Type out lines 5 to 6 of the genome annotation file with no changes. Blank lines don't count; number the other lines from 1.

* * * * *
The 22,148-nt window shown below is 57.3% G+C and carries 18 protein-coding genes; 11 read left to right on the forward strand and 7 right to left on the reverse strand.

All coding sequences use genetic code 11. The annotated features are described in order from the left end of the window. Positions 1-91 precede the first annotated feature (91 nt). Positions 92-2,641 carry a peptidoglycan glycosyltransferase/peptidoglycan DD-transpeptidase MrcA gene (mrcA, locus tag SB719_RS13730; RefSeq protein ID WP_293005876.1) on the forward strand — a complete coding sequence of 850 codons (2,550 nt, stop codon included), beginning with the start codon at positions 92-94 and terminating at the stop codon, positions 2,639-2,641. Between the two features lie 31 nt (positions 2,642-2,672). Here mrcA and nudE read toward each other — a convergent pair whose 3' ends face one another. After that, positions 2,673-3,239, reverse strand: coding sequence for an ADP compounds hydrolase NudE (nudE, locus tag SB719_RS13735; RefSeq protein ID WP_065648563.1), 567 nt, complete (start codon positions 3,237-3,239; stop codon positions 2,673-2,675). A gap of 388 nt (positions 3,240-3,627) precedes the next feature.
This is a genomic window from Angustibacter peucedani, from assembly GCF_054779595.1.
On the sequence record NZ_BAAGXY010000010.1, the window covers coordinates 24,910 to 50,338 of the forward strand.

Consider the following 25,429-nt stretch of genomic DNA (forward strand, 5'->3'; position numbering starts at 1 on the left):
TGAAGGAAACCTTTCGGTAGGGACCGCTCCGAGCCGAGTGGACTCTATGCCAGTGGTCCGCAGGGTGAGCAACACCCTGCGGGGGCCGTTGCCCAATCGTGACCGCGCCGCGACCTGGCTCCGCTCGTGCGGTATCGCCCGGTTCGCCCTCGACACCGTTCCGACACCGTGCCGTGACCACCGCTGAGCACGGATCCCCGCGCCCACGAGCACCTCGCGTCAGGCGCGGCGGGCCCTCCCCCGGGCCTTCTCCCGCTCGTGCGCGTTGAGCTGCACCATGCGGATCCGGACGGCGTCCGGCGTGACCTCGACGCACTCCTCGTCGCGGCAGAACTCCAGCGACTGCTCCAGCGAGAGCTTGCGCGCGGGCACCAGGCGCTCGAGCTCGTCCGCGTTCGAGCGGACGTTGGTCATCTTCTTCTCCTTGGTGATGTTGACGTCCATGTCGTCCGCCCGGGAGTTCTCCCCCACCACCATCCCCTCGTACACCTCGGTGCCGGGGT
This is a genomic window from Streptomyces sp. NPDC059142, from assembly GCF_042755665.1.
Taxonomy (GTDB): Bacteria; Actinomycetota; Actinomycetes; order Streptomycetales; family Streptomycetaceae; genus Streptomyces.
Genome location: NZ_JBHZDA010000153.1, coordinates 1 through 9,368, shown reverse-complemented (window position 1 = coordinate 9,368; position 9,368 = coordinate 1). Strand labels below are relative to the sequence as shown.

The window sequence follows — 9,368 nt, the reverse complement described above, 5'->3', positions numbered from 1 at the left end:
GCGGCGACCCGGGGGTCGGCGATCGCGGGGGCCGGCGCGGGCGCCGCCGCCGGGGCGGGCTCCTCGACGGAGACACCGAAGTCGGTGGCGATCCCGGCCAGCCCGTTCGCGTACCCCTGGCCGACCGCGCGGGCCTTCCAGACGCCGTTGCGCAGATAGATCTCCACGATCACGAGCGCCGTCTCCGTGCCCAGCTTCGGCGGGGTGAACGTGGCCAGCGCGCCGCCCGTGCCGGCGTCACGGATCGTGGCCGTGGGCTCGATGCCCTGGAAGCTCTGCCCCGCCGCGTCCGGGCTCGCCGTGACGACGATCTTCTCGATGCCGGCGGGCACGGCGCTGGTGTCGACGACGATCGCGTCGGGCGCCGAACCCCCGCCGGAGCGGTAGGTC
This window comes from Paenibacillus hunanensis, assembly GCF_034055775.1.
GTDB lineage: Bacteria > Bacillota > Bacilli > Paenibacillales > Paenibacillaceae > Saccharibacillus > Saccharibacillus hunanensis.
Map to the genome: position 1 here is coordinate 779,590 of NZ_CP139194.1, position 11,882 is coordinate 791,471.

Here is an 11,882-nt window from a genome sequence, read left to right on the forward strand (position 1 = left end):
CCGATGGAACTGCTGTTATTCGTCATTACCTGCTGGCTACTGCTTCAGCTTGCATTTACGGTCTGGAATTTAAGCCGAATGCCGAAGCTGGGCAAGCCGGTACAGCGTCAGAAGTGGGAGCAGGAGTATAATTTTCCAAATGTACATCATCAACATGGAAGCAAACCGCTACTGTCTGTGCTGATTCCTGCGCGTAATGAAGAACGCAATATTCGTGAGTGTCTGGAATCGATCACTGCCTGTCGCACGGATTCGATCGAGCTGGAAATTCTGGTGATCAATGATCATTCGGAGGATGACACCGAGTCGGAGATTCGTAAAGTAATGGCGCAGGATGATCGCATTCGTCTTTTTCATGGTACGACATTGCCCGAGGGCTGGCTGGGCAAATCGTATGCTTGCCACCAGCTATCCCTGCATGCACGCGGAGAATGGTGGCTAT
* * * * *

Consider the following 25,429-nt stretch of genomic DNA (forward strand, 5'->3'; position numbering starts at 1 on the left):
TGAAGGAAACCTTTCGGTAGGGACCGCTCCGAGCCGAGTGGACTCTATGCCAGTGGTCCGCAGGGTGAGCAACACCCTGCGGGGGCCGTTGCCCAATCGTGACCGCGCCGCGACCTGGCTCCGCTCGTGCGGTATCGCCCGGTTCGCCCTCGACACCGTTCCGACACCGTGCCGTGACCACCGCTGAGCACGGATCCCCGCGCCCACGAGCACCTCGCGTCAGGCGCGGCGGGCCCTCCCCCGGGCCTTCTCCCGCTCGTGCGCGTTGAGCTGCACCATGCGGATCCGGACGGCGTCCGGCGTGACCTCGACGCACTCCTCGTCGCGGCAGAACTCCAGCGACTGCTCCAGCGAGAGCTTGCGCGCGGGCACCAGGCGCTCGAGCTCGTCCGCGTTCGAGCGGACGTTGGTCATCTTCTTCTCCTTGGTGATGTTGACGTCCATGTCGTCCGCCCGGGAGTTCTCCCCCACCACCATCCCCTCGTACACCTCGGTGCCGGGGT